LONDON (Reuters) - The White House is becoming increasingly volatile and erratic in its pronouncements about the economy and trade as the internal contradictions between its policies become obvious.
President Donald Trump and his advisers have blamed the Federal Reserve and a range of foreign governments including China and Germany for the evident slowdown in the economy, especially manufacturing, saying that:
U.S. interest rates are too high.
The U.S. dollar is too strong.
Foreign governments are manipulating their currencies to obtain an unfair competitive advantage.
Past trade deals were one-sided.
In all, China, Germany, Japan, South Korea and a host of other countries have been blamed for trade and financial policies that harm the United States, according to the administration.
But more than two years into a bold effort to remake U.S. international policy by using tariffs to increase leverage in trade negotiations, the trade deficit is still growing at an annual rate of 15%.
There is no evidence the U.S. currency is significantly overvalued or that currency misalignment is contributing to the deficit (tmsnrt.rs/2Zc2SRJ).
The U.S. dollar exchange rate against a trade-weighted basket of other currencies is close to its long-run average, once adjusted for differential inflation rates.
Instead, the deficit stems from the fact that the United States spends more on investment in new buildings, equipment and software than it saves out of national income, borrowing the difference from foreigners.
The deficit is increasing rapidly because the U.S. economy is growing faster than the economies of its major trading partners.
As a result of differential growth rates, domestic demand for imports is growing more quickly than demand for U.S. exports in overseas markets.
The administration’s tariff and sanctions policies have made the deficit worse by contributing to a sharp slowdown in growth in China and the rest of Asia and Europe, which is slowing demand for U.S. exports.
U.S. exports of goods and services fell 1.5% in the three months between April and June compared with the same period a year earlier, the fastest decline for almost three years.
The last time U.S. exports declined was during the mid-cycle slowdown of 2015/16 and before that the recession of 2008/09.
The export slowdown is rebounding on the United States, contributing to a slowdown in the domestic economy, especially the more trade-exposed manufacturing sector, and in turn curbing import growth.
The continent-sized U.S. economy is much less open to international trade than most other major economies in terms of the share of imports and exports in gross domestic product.
But the influence of trade on domestic growth is evident in the nearly synchronized acceleration and deceleration of exports and imports in the past 25 years.
The Trump administration is waging a war of attrition against China and other trading partners, and one of the consequences has been to hit domestic growth.
By turning the entire U.S. economy into a weapon to achieve trade, diplomatic and security objectives, the administration has ensured domestic firms would be hit in the resulting conflict.
Experience over the last quarter century suggests the only reliable way to narrow the trade deficit is to push the U.S. economy into a recession, so the administration should be careful what it wishes for.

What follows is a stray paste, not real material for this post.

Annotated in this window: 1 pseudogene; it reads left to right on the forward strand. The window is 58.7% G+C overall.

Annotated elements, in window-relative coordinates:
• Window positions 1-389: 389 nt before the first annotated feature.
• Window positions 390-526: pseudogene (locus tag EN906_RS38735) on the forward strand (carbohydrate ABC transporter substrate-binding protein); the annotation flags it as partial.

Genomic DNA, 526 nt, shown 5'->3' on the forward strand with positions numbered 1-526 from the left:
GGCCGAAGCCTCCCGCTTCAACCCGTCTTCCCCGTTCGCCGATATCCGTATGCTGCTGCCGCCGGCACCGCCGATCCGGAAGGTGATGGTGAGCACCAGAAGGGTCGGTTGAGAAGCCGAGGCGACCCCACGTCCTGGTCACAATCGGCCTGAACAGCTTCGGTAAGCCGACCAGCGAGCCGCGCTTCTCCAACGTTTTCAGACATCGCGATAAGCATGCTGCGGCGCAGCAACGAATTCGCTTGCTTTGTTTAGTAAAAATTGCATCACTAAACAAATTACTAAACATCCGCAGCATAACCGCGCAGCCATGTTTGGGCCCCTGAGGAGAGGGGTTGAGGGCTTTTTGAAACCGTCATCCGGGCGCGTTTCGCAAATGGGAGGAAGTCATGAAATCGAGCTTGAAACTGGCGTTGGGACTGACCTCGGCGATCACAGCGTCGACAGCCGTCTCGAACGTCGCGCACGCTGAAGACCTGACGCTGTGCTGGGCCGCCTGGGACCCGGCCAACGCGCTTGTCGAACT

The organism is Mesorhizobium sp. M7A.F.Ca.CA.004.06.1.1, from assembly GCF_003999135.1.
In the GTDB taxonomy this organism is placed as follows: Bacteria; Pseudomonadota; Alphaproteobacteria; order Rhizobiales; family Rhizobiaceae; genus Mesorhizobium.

The White House has blamed the Federal Reserve for raising interest rates too aggressively and causing the economy to slow and is exerting maximum political pressure for significant interest rate reductions.
But it is not obvious the Fed has contributed much to the slowdown or that it can do much to reverse the deceleration if the administration keeps escalating the trade wars.
The economy’s deceleration has been contemporaneous with the imposition of successive rounds of tariffs rather than changes in interest rates.
Bond and equity prices, too, have reacted more to the steady ratcheting up of the trade war rather than interest rate policy.
The Fed cannot narrow the trade deficit, even if it cut interest rates aggressively, since the deficit is rooted in the savings-investment gap and differential growth rates between the United States and the rest of the world.
If the Fed cut rates, the principal monetary transmission channel would be through stimulating interest-sensitive business and housing investment, which would worsen the deficit.
In theory, the Fed could cut interest rates and resume its bond buying program, with the aim, directly or indirectly, of weakening the exchange rate and boosting exports and well as helping import-competing firms.
But the exchange rate would only weaken if other central banks did not match the Fed’s interest rate reductions and bond buying, which is unlikely.
Given most major U.S. trading partners are experiencing an even more severe slowdown, it is improbable they would refrain from cutting interest rates or willingly let their own currencies appreciate and lose competitiveness.
If the other major central banks all cut interest rates and resumed bond buying, the U.S. currency would most likely appreciate rather depreciate.
The U.S. economy tends to be more responsive to monetary stimulus than the euro zone, Japan, China and other major trading partners.
So if U.S. interest rates were cut, and it had the intended effect of boosting equity valuations and stimulating domestic investment, the most likely outcome would be to strengthen the dollar and widen the trade gap.
The bottom line is that the White House’s economic policies are inconsistent. The administration cannot have strong growth, a rising equity market and a narrowing trade deficit while waging a trade war of attrition.
Editing by Hugh Lawson